• Formaldehyde and formaldehyde-releasing preservatives: These chemicals—widely used to preserve cosmetics, hair products, and body washes—go by many other different names including imidazolidinyl urea, diazolidinyl urea, polyoxymethylene urea, sodium hydroxymethylglycinate, quaternium-15, DMDM hydantoin, 2-bromo-2-nitropropane-1, 3-diol (bronopol), and glyoxal. By any name, formaldehyde and formaldehyde-releasing preservatives are absorbed through the skin and may cause issues ranging from minor skin flare ups to serious cellular damage.6,7,8
      • BHA and BHT: Not only do butylated hydroxyanisole (BHA) and butylated hydroxytoluene (BHT) turn up in creams, lotions, lip balms, and other beauty products—they’re also used to preserve foods. These chemicals are associated with some severe endocrine, reproductive, kidney, respiratory, stomach, and cellular issues.9,10,11,12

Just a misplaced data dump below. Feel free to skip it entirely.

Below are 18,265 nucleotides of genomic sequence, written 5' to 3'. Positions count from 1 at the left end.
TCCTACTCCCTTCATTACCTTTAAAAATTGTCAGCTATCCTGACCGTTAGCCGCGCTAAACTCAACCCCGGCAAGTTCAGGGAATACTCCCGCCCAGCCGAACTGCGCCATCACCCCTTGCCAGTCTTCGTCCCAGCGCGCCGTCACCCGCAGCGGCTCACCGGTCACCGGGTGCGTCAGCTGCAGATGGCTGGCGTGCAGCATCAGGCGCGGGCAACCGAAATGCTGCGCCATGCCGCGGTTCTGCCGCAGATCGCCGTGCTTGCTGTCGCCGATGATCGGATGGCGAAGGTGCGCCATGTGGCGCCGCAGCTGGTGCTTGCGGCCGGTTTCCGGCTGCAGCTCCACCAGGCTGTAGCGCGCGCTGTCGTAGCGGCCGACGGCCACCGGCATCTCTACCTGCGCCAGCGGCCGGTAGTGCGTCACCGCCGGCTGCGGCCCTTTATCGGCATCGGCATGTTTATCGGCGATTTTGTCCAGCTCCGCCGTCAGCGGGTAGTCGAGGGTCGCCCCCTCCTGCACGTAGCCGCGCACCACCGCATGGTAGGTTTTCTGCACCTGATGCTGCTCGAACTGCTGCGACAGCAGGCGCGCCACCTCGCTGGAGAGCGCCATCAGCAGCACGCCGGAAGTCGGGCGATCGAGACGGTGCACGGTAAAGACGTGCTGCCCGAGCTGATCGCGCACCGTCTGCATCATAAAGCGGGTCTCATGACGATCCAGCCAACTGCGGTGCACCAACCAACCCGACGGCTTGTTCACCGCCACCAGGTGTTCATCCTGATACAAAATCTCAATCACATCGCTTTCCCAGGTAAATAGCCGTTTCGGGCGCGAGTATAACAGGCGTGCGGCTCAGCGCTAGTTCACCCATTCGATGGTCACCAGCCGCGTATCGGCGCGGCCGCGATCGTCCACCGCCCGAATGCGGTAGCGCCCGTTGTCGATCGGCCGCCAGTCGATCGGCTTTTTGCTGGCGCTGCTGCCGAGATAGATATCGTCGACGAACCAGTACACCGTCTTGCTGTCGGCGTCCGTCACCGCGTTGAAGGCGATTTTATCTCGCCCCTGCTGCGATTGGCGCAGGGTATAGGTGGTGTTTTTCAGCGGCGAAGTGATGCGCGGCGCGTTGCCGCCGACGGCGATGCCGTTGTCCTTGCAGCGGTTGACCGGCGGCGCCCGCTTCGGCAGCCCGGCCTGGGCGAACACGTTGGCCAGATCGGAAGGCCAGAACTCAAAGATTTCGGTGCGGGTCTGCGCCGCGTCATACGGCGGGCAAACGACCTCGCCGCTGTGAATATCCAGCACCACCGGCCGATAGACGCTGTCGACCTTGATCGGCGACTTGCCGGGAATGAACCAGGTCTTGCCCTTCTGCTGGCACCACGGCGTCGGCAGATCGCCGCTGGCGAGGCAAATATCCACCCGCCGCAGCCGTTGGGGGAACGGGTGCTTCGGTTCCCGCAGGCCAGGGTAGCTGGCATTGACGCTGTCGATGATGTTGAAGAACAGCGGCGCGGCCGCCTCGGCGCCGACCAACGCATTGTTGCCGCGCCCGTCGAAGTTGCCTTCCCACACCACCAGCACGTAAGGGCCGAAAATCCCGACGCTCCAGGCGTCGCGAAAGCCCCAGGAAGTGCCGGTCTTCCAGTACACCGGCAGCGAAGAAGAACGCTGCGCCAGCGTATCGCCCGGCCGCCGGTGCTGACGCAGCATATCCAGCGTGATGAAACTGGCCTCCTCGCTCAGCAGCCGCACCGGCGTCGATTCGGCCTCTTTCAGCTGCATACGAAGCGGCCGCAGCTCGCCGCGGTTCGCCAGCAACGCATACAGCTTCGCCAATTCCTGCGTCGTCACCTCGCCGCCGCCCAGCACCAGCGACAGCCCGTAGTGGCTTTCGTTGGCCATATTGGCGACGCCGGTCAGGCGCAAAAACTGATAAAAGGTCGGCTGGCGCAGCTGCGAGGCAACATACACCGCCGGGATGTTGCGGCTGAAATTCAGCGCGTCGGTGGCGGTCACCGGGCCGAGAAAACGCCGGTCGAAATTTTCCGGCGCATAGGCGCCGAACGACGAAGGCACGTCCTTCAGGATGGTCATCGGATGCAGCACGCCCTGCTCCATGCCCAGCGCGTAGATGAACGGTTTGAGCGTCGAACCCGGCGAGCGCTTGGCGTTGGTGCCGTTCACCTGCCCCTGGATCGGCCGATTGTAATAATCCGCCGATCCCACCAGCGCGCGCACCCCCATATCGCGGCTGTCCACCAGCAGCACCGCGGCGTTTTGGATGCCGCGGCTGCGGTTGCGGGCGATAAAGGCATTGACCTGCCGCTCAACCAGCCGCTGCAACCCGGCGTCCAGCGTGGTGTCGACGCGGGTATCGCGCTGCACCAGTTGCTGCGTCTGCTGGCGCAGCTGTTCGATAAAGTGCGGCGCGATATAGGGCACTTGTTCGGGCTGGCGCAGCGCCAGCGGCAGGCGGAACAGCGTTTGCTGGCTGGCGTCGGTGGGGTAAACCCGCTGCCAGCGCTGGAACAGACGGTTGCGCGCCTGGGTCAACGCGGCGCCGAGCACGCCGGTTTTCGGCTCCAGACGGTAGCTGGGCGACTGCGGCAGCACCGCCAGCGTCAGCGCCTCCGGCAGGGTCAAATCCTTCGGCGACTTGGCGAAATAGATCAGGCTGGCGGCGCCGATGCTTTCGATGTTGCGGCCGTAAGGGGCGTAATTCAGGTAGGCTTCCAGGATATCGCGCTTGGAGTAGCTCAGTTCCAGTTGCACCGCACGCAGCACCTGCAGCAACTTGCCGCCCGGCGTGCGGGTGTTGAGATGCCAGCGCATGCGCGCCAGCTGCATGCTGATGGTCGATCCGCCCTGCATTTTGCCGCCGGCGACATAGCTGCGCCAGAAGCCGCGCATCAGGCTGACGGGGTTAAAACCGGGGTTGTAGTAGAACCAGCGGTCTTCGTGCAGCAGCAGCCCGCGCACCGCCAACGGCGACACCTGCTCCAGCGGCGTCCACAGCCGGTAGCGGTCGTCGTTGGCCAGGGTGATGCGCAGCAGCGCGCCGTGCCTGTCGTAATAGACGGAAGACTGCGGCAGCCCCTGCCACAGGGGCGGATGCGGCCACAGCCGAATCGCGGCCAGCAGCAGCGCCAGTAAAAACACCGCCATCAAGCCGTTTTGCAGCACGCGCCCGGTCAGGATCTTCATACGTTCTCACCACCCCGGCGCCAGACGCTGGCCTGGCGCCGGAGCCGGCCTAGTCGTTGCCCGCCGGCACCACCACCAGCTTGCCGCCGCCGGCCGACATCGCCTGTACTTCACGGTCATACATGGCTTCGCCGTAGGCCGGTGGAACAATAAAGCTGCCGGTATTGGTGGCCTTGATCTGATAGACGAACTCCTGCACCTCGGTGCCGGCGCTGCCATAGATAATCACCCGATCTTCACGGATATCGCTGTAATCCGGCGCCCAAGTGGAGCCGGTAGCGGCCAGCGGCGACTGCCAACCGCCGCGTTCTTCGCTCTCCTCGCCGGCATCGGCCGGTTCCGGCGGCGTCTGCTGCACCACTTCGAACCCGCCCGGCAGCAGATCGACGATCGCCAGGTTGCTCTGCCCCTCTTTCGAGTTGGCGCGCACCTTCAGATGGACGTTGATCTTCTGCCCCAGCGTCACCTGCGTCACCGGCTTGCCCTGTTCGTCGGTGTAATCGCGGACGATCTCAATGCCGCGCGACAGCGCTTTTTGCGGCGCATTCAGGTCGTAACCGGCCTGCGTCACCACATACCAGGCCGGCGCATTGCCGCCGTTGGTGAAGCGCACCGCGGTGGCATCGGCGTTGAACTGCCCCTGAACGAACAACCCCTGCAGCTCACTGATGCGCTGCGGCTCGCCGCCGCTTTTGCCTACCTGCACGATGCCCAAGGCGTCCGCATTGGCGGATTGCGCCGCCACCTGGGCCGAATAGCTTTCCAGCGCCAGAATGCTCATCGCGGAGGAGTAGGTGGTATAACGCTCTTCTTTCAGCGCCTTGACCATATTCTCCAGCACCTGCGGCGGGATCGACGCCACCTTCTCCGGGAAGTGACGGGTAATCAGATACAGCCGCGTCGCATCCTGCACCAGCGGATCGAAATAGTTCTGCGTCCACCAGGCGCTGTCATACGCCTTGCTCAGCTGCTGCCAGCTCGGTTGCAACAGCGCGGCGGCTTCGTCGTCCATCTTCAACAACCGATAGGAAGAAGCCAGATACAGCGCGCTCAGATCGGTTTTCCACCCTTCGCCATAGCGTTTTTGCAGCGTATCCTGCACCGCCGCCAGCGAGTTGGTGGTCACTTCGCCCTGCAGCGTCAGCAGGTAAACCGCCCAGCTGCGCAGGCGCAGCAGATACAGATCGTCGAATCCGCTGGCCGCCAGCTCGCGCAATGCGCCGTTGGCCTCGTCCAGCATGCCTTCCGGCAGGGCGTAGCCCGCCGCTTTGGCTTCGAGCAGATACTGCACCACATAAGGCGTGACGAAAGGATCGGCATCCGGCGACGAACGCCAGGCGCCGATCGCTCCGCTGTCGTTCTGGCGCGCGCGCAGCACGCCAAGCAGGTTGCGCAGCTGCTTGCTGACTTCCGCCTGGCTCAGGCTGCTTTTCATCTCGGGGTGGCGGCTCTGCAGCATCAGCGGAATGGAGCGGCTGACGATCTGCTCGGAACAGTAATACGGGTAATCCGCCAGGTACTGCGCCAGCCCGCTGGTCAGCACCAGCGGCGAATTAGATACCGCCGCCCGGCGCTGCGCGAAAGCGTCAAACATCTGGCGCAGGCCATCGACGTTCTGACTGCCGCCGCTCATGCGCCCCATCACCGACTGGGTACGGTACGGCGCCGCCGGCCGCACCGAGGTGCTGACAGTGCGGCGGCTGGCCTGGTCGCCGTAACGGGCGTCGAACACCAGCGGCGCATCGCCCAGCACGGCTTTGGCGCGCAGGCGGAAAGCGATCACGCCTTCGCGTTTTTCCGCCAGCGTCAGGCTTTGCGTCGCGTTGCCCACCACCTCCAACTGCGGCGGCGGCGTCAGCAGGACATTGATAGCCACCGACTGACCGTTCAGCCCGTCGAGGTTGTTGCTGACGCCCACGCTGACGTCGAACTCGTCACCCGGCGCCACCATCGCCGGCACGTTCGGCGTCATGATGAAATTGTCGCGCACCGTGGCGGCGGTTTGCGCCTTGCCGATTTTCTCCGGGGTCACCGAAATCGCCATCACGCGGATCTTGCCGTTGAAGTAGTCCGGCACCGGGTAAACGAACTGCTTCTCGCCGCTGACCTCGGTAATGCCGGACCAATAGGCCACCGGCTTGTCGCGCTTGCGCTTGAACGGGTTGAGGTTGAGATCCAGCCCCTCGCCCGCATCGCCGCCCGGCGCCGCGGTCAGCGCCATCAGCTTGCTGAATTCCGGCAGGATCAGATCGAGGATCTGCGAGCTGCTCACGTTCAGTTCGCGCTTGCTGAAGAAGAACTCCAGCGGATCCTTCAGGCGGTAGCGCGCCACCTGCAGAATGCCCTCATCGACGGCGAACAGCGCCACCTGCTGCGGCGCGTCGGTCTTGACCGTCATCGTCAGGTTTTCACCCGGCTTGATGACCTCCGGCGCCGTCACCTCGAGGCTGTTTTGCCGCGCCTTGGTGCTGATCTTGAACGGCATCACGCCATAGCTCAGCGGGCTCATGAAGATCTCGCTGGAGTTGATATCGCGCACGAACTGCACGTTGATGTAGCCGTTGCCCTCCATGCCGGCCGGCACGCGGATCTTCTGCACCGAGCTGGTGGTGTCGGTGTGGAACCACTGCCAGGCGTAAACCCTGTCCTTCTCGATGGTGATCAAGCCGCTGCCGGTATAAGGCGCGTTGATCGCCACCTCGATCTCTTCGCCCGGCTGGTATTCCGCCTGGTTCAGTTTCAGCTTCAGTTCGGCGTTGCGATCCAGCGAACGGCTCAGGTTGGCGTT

• Benzophenone and derivatives: These common chemical sunscreen ingredients are also used to preserve lip balms, moisturizers, and other skincare products against damage from UV light. Unfortunately, exposure to these synthetic preservatives is linked to reproductive, liver, kidney, endocrine, cellular, and skin troubles.13,14,15,16
      • Phenoxyethanol: Used to inhibit microbial growth in ultrasound gel and skincare products including creams, lotions, lip gloss, sunscreen, and eye makeup, this chemical preservative has been associated with skin and respiratory problems in adults, as well as nervous system issues in infants.17,18
Why Use Preservatives in Skincare Products at All?

Learning about the possible health consequences of using synthetic preservatives raises the question of whether preserving skincare products might be more dangerous than not preserving them at all.